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A consistent view of data
If the mainframe is used to increase recovery success rates for most mixed environments, there must be a consistent view of the data at a point in time, called consistency groups. The ability to gather data from various platforms at the same time is available with products from most major mainframe/open storage vendors, such as EMC Corp., Hitachi Data Systems (HDS) Inc. and IBM Corp. EMC's TimeFinder and HDS' ShadowImage can coordinate I/O freezing for a database at the host level. IBM's FlashCopy performs this task at the array level. Achieving tight coordination of hosts, applications and data access requires scripting and programming job-scheduling packages to quiesce the application and flush the data.
For example, EMC's solution for Symmetrix storage environments combines its TimeFinder software with IDP's FDRSOS and FDR/Upstream/SOS. The combination provides a point-in-time copy of critical data across multiple platforms.
FDR/Upstream/SOS reads the data off the open-systems disk (which can be a SAN disk, local disk or a LAN logical disk) and writes it to the specially formatted FDRSOS disk on the SAN. The FDR/Upstream OS/390 component then takes the data off the SAN disk and writes it to tape. This process is transparent to the administrator and results in a highly reliable, high-speed solution for LAN and SAN environments. Backups don't go across the network, but travel through the mainframe's ESCON or FICON connection. And open-systems storage administrators aren't held hostage by a mainframe-only process because they can perform their own backups or file-level recovery using a Java-based browser interface.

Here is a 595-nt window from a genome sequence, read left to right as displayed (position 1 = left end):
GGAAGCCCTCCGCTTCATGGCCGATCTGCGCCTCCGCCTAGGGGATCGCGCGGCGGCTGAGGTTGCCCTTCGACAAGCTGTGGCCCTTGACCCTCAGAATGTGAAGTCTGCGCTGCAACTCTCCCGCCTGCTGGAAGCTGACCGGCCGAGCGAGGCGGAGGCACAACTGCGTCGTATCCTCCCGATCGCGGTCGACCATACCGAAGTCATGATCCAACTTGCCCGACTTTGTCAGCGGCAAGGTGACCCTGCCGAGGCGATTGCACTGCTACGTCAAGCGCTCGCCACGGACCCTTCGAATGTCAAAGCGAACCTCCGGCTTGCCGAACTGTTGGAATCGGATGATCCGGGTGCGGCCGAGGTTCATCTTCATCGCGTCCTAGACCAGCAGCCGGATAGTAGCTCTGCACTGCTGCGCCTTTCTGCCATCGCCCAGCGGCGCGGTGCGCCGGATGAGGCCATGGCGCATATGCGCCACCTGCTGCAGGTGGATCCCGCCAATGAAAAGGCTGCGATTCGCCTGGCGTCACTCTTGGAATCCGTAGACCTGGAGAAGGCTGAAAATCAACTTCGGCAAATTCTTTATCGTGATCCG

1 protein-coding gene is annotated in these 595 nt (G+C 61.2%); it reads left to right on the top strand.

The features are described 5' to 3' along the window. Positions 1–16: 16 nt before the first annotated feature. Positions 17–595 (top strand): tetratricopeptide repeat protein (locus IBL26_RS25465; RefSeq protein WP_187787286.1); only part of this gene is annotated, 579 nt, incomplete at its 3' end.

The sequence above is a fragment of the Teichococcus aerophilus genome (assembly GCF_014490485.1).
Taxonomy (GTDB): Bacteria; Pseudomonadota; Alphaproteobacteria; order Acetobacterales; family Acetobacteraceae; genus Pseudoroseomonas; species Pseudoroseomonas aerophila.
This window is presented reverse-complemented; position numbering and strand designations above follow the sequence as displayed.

Organizations can orchestrate all of the dependent steps using mainframe job schedulers such as Allen Systems Group (ASG) Inc.'s ASG-Zeke, Computer Associates (CA) International Inc.'s Unicenter CA-Jobtrac Job Management, IBM's CA7 utility as well as open-systems schedulers such as CRON. With this approach, data is backed up using mainframe resources and staff in a consistent manner. This approach also provides the benefits of LAN- and server-free backups. All the work of backup and recovery is done by the mainframe, so fewer open-systems resources are used.
This was first published in November 2005